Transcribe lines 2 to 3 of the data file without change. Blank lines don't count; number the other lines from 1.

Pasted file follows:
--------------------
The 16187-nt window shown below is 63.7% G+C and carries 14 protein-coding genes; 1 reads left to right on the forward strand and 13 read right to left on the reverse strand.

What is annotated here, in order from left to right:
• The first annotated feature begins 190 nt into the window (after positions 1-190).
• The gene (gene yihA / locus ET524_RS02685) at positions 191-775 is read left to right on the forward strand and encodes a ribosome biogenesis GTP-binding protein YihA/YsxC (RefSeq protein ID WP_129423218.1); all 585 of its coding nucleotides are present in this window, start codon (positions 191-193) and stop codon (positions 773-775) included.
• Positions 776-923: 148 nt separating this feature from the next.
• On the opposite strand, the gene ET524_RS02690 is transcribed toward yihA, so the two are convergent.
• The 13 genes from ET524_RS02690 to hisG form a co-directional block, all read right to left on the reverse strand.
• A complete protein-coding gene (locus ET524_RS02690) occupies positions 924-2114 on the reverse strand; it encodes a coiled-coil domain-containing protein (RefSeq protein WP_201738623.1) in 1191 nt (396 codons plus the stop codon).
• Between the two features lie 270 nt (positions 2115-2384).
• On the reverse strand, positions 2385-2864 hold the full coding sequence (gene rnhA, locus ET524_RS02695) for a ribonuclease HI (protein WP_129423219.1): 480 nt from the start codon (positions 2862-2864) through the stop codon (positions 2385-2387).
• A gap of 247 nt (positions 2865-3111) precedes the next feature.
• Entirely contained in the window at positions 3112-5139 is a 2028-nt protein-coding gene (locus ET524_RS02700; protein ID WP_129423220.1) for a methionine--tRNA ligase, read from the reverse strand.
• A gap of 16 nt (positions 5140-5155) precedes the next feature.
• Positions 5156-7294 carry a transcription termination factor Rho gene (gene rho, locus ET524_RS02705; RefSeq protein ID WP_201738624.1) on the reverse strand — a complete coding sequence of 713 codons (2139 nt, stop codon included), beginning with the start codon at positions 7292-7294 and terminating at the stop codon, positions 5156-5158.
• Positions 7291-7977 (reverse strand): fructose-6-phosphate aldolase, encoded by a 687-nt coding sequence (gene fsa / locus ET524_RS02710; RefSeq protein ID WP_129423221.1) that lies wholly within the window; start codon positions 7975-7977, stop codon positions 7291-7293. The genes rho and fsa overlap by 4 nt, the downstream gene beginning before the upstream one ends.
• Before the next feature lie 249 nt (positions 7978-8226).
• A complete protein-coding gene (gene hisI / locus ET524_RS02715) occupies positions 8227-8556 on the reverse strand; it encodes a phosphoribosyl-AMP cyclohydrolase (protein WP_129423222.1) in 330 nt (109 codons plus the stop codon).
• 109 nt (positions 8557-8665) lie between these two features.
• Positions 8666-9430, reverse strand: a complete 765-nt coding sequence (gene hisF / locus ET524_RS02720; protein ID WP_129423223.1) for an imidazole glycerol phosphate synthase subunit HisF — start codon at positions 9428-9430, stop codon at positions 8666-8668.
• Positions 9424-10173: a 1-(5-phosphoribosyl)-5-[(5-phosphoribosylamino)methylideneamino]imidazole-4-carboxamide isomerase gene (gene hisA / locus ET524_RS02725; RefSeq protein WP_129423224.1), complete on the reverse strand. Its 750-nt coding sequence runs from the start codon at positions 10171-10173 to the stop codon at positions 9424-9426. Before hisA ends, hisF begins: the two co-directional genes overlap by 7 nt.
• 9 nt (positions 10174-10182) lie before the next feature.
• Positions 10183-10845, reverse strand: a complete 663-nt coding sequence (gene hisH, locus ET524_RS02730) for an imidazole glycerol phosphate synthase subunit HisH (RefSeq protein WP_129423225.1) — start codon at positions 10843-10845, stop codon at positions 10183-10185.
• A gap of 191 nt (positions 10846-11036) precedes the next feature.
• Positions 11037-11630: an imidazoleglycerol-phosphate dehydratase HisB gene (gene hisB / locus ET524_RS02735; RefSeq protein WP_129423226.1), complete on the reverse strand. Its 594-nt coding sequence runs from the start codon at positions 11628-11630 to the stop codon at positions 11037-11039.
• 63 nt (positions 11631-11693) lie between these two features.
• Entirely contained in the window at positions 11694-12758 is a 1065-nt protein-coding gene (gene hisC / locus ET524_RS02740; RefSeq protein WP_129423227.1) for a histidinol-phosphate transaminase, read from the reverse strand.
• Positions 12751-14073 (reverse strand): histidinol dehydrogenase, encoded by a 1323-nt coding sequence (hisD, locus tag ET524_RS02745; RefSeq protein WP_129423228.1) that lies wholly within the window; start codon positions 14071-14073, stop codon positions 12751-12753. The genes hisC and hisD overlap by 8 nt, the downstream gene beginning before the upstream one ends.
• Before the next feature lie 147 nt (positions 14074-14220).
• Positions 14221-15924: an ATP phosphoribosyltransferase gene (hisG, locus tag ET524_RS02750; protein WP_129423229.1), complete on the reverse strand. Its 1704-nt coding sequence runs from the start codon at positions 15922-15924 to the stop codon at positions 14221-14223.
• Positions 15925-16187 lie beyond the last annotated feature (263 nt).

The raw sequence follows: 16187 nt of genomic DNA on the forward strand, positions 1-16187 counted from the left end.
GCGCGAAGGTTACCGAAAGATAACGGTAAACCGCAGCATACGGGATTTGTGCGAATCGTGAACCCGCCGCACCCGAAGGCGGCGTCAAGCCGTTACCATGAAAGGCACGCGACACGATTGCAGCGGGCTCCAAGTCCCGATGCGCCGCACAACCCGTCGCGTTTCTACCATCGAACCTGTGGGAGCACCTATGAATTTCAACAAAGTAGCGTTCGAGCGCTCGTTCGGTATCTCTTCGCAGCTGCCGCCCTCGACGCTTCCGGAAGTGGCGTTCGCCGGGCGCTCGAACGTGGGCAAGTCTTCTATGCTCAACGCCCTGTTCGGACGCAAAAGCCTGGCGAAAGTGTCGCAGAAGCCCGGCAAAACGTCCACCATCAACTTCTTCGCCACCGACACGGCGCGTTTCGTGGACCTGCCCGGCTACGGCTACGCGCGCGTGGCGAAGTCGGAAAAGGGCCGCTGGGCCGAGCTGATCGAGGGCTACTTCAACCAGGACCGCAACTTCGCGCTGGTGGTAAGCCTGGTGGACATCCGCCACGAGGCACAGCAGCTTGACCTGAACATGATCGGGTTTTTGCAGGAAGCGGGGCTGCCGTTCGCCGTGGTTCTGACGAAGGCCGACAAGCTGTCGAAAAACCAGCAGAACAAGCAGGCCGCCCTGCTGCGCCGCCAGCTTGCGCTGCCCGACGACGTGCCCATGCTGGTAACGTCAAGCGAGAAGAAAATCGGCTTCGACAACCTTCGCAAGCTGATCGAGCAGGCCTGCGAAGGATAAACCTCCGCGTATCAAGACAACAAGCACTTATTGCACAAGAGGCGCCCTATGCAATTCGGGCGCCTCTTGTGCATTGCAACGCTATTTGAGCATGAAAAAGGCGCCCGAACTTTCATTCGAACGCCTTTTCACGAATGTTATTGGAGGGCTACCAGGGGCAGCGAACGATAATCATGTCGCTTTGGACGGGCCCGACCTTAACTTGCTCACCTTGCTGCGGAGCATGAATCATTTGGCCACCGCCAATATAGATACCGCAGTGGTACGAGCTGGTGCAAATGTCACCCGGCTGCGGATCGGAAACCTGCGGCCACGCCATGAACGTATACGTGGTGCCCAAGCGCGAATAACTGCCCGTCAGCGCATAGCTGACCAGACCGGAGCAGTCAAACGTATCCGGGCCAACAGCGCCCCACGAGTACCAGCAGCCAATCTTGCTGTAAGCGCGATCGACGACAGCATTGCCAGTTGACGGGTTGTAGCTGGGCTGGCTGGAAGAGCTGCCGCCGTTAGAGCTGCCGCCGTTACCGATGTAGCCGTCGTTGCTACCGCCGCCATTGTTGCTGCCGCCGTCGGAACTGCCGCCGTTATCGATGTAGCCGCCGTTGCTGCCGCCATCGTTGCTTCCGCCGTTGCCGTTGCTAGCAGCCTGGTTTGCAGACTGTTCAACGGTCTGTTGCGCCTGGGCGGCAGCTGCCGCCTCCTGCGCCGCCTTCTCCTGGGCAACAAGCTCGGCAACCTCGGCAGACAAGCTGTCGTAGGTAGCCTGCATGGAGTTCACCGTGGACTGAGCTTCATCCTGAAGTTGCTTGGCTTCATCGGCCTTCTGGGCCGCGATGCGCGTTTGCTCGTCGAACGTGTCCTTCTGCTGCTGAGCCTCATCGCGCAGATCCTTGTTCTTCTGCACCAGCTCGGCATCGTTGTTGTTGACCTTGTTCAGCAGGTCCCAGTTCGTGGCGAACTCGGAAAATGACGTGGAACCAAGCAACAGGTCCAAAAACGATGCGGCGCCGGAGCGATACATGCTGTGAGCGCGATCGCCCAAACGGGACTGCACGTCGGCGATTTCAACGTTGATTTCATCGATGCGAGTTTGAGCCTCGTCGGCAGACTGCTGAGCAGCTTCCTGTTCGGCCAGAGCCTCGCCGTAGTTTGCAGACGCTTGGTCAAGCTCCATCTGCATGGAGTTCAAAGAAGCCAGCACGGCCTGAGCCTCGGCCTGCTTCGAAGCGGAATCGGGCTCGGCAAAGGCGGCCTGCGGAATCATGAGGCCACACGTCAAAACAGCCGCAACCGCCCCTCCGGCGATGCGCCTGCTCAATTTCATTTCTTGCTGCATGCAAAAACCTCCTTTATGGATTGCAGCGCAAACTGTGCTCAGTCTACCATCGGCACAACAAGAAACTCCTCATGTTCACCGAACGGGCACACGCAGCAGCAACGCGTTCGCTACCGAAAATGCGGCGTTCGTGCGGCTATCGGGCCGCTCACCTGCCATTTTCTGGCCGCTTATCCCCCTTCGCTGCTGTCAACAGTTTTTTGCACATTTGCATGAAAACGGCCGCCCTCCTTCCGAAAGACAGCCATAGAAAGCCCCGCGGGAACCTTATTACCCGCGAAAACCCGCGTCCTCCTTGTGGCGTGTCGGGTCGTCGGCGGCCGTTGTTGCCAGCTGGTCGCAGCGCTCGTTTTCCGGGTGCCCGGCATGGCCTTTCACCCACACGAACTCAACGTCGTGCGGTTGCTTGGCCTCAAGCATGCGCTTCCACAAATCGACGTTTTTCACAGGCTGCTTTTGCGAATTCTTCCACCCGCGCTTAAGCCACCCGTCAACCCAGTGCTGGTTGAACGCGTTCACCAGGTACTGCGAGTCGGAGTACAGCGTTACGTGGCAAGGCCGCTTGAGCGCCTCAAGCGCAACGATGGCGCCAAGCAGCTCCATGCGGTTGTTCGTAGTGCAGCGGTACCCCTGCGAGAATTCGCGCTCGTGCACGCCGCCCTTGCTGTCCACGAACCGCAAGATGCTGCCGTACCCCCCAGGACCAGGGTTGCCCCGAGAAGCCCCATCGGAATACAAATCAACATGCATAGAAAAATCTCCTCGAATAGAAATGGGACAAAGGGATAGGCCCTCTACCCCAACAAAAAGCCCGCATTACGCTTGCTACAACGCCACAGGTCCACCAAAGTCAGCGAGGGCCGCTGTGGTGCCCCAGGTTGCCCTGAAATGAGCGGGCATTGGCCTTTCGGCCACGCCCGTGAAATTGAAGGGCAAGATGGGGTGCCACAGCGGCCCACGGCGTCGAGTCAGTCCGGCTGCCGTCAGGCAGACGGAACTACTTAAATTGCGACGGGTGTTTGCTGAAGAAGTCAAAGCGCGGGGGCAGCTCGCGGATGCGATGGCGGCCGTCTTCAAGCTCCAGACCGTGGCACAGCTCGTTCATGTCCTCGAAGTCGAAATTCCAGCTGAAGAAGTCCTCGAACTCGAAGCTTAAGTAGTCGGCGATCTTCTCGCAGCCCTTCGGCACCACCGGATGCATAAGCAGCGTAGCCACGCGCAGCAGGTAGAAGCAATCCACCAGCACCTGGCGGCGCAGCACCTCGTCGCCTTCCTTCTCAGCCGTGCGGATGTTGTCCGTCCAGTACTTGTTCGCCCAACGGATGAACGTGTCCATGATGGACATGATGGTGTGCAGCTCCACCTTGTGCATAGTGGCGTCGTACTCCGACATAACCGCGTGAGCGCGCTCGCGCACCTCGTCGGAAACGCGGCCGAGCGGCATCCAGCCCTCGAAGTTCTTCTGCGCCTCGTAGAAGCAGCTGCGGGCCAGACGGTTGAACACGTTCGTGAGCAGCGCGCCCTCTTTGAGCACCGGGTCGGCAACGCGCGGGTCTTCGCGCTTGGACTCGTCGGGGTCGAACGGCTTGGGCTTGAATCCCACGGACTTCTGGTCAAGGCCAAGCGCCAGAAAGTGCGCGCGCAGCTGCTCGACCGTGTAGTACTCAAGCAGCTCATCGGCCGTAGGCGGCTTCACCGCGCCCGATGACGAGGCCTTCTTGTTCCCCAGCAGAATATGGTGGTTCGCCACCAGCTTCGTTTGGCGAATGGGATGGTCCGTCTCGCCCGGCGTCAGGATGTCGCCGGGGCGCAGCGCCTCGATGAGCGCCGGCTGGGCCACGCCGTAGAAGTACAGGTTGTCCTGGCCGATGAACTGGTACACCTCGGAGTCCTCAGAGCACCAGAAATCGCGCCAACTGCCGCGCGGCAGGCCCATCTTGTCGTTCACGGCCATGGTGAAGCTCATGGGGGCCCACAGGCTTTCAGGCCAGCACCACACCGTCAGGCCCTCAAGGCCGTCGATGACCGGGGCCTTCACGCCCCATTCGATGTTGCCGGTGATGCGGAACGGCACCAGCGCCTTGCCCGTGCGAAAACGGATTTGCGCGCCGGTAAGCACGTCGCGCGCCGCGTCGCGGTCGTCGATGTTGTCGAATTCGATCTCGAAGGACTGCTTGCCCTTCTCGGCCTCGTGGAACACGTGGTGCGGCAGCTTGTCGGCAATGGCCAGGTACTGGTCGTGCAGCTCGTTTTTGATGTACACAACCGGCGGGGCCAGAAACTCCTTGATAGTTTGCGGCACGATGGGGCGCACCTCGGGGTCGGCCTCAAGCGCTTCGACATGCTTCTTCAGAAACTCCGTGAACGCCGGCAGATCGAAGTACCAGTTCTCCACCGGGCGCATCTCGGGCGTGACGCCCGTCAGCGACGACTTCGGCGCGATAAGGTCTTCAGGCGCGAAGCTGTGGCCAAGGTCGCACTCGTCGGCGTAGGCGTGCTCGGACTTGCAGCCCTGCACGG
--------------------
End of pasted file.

What is annotated here, in order from left to right:
• The first annotated feature begins 190 nt into the window (after positions 1-190).